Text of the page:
Mark states he’s a two-post guy and one reason for the delay in the shipping of the guitar is that this design took longer to finalise. So we have those two pivot posts (4.96mm bolts that thread into collars mounted in the body, rather than screws), but the same pressed-steel saddles as the ’Sky, a steel block and top plate, plus a screw/push-in arm, here with a metal tip.
A constant area of change is in the pickups and circuit used by PRS, but typically the company is tight-lipped when it comes to specific details. While plenty of designers would have paired the well-received JM635 single coils of the Silver Sky with a bridge humbucker, for example – and PRS has plenty of those – these Fiore pickups are yet again tweaked and redesigned.
The circuit is unique for any PRS we’re aware of, too, using a pretty standard master volume and two tones (one for the two single coils, the other for the humbucker), which both have pull switches.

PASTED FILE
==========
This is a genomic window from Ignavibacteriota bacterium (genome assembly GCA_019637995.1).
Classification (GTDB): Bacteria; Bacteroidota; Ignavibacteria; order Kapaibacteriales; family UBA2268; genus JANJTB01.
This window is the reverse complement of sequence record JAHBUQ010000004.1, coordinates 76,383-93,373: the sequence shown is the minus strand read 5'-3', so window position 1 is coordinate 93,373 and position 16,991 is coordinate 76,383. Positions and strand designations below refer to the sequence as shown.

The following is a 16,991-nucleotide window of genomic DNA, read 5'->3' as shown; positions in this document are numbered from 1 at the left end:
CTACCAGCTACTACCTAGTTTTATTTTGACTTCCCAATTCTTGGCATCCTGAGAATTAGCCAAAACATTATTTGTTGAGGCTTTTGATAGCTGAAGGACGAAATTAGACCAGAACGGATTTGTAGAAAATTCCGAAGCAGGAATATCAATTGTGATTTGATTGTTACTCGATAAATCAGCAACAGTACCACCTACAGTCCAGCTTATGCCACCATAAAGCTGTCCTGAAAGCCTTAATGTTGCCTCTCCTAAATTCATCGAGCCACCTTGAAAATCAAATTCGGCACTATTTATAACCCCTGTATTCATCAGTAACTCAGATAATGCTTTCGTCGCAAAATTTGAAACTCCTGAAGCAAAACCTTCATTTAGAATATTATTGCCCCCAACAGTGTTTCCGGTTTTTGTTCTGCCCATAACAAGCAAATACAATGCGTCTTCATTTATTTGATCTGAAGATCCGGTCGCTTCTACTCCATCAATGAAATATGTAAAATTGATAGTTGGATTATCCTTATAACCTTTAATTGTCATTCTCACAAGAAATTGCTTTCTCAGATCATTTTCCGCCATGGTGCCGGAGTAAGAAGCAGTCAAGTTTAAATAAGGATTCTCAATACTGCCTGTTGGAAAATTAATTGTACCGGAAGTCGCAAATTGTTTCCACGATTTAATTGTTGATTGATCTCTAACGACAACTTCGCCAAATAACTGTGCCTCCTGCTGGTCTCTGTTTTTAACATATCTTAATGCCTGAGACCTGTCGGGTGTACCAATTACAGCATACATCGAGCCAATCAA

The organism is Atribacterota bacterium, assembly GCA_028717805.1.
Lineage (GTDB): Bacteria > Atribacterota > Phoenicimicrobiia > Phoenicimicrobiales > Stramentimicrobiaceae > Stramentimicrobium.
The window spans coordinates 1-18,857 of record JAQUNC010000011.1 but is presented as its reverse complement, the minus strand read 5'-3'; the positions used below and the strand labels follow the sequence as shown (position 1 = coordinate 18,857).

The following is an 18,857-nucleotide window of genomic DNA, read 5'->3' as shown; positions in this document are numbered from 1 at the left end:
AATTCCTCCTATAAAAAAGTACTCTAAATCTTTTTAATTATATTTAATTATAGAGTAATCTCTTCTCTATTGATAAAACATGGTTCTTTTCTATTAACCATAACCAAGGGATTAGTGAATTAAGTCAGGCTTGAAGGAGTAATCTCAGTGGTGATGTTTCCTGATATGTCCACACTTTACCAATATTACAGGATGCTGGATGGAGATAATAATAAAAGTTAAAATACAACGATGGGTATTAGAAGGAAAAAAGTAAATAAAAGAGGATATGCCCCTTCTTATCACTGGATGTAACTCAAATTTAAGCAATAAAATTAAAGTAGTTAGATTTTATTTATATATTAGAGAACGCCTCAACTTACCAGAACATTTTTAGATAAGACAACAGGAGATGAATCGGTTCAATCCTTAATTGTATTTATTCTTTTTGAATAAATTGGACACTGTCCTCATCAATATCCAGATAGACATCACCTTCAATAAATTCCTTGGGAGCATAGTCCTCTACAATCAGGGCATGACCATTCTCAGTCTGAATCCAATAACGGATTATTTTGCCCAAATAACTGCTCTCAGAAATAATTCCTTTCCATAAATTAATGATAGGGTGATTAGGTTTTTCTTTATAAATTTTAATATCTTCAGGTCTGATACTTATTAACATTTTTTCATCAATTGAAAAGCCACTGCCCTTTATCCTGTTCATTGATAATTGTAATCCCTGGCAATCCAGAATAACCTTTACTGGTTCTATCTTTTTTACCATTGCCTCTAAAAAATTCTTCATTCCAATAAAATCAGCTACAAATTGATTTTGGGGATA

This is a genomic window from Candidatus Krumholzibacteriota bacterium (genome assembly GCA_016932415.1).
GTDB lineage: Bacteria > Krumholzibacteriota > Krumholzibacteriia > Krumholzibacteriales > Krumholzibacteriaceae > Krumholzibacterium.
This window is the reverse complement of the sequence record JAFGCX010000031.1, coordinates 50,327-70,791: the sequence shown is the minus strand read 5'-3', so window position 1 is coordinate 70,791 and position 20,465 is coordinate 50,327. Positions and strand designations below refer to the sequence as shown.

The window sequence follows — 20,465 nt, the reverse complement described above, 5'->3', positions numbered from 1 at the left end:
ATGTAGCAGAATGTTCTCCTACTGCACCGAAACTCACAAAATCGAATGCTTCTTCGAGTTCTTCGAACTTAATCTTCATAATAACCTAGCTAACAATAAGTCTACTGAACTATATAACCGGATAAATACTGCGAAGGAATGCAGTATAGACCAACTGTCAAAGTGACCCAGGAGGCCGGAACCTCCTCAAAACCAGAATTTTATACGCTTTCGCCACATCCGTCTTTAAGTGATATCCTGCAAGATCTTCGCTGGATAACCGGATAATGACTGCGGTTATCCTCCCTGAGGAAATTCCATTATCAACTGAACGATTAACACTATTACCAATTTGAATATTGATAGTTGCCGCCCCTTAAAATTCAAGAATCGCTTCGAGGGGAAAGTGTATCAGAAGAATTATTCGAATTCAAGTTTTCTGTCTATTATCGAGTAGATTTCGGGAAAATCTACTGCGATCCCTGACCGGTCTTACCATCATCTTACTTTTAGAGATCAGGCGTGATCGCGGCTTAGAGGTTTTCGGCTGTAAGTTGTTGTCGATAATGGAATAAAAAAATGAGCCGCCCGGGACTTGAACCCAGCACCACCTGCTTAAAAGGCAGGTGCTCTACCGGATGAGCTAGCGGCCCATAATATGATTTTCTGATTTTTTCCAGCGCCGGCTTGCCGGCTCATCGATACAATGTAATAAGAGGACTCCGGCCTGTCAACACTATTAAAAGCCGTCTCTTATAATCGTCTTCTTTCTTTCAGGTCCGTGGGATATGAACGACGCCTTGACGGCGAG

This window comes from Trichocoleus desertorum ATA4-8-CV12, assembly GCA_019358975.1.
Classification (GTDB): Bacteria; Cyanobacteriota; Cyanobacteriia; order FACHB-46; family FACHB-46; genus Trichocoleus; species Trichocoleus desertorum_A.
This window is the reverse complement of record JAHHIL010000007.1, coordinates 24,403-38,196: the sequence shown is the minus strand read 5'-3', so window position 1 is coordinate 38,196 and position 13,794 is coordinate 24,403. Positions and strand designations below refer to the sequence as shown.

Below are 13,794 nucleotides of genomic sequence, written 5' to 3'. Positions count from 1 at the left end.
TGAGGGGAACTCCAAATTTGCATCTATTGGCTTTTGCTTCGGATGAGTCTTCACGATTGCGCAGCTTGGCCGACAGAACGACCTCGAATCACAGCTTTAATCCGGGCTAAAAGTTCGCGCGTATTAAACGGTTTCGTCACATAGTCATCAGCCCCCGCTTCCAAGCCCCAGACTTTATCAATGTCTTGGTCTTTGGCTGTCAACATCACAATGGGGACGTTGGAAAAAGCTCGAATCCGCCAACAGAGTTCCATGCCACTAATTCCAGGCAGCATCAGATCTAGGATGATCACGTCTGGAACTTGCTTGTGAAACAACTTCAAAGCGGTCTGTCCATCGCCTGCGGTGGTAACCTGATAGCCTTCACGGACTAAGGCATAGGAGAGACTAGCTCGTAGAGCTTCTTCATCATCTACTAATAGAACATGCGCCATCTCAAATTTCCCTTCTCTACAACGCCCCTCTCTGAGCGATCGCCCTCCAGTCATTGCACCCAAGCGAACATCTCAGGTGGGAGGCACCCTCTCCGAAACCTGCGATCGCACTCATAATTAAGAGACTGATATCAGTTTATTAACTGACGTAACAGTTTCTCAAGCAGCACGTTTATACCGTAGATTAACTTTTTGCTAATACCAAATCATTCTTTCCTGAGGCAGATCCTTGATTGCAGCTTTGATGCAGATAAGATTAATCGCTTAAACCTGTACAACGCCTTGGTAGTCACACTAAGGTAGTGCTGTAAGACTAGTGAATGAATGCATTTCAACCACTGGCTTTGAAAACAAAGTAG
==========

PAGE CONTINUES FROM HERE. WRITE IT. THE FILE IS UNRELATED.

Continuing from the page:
The middle tone control, tone 1, with the switch pulled up introduces a simple circuit known as the ‘seven sound’ or ‘Gilmour’ mod, which gives us the ability to voice the Tele-like bridge and neck (position 1 and 5), or all three together (in positions 2 and 4).
The second tone switch introduces an option of conventional series linkage of the coils with the switch down or parallel with the switch up, which gives a cleaner, brighter but still hum-cancelling voicing.
Feel & Sounds
Chunky and business-like sum up our first impressions, and using a 2016 CE24 as a base reference, the Fiore feels much less like a PRS and more a generic ‘SuperStrat’ – and plenty of those have passed through our hands over the past four decades. The Fiore’s neck profile is very different from the CE’s Pattern Thin profile, narrower in width at the nut, which measures 42.37mm, with fuller shoulders and more of a taper in terms of depth.
By the 12th fret we’re feeling old Fender-like girth, not least with the well-rolled fingerboard edges, which slightly curve in. The untoned maple has a light finish that’s smooth with none of that furry feel you can experience on a bare wood/oiled neck, while the standard PRS frets never feel ‘jumbo’, instead providing a near-perfect balance of width and enough height for easy bends.